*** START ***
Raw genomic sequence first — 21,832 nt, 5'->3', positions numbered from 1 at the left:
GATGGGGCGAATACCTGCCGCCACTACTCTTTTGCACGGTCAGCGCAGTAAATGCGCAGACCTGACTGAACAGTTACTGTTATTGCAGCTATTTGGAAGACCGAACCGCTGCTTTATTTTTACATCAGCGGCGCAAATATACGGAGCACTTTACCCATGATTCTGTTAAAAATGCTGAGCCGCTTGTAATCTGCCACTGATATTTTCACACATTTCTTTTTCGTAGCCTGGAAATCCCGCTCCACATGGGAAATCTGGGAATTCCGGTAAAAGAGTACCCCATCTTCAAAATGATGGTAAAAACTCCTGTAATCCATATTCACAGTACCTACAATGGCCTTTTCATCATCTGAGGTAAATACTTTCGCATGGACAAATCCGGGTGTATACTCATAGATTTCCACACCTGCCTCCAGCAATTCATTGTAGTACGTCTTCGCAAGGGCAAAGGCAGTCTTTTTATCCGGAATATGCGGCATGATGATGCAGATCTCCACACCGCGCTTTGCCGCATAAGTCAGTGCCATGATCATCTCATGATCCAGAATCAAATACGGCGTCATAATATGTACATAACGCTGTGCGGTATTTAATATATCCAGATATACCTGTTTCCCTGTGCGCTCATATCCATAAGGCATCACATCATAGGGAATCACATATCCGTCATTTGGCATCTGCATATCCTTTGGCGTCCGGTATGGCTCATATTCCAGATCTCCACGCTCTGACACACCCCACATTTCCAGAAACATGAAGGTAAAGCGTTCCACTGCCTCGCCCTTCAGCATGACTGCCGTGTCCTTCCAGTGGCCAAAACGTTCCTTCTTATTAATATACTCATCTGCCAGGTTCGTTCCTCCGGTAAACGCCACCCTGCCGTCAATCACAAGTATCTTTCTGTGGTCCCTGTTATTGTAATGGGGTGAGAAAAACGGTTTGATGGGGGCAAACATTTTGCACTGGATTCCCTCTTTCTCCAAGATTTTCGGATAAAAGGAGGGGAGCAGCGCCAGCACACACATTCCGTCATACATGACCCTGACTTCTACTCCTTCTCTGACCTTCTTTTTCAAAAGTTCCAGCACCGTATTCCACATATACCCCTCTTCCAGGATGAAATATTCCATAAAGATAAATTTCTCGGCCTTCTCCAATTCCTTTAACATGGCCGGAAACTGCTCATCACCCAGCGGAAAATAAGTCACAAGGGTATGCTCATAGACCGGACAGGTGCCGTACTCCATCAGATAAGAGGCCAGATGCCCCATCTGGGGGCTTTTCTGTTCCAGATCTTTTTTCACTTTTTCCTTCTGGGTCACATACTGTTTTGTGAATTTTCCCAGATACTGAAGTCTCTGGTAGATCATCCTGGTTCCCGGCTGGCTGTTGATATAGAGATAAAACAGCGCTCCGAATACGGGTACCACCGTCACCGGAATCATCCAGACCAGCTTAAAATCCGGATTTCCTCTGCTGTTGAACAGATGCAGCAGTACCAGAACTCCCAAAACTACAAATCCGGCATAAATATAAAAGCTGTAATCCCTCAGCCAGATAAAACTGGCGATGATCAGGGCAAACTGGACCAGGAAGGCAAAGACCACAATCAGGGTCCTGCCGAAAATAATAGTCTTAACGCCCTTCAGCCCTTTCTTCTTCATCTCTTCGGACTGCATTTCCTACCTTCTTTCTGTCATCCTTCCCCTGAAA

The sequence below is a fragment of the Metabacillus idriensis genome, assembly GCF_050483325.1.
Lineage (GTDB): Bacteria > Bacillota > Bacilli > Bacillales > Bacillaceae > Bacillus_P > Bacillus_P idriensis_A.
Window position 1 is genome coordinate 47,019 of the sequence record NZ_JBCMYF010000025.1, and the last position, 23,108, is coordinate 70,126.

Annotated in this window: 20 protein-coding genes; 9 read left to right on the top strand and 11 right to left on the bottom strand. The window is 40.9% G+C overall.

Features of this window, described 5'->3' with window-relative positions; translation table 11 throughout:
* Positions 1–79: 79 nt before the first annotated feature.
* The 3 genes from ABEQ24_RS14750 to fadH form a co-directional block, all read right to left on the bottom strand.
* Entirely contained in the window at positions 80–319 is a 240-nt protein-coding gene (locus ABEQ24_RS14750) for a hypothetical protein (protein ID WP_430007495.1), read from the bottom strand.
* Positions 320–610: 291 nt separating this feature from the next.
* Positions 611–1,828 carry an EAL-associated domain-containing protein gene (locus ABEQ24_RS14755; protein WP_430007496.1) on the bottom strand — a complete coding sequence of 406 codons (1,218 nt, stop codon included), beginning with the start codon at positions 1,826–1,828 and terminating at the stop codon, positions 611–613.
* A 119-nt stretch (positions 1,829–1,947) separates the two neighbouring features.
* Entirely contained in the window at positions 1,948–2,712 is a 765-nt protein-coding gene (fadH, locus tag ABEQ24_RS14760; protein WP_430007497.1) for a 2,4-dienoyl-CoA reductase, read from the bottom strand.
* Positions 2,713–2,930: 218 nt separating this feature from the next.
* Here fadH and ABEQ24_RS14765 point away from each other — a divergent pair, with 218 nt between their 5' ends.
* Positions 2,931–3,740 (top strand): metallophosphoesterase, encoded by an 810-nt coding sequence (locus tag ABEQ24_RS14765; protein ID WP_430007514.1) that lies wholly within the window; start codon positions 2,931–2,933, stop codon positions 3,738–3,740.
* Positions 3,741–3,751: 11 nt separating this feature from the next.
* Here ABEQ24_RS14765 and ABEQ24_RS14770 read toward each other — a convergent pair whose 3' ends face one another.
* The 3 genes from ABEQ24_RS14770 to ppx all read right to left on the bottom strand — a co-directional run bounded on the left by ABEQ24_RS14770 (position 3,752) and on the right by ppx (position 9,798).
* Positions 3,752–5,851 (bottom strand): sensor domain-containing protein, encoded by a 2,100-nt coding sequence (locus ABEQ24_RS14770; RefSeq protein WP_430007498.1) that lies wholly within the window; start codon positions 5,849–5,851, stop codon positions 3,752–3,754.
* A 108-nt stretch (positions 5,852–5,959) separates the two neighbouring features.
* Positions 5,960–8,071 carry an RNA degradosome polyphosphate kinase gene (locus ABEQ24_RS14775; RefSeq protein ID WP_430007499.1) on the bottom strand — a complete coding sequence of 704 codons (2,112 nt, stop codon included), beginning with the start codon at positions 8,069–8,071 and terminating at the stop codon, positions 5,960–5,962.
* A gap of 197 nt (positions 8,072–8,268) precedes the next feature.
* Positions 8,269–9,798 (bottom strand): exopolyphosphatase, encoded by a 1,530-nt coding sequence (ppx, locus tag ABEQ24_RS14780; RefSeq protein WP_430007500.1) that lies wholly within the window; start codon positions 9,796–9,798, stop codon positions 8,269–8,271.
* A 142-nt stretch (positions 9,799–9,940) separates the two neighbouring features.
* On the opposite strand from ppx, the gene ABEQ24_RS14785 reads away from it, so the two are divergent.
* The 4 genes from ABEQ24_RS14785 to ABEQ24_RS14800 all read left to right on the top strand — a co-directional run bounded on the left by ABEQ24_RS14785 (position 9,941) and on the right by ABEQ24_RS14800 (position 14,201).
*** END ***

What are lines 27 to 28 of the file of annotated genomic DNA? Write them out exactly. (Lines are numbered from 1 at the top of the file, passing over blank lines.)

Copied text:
* On the opposite strand from ppx, the gene ABEQ24_RS14785 reads away from it, so the two are divergent.
* The 4 genes from ABEQ24_RS14785 to ABEQ24_RS14800 all read left to right on the top strand — a co-directional run bounded on the left by ABEQ24_RS14785 (position 9,941) and on the right by ABEQ24_RS14800 (position 14,201).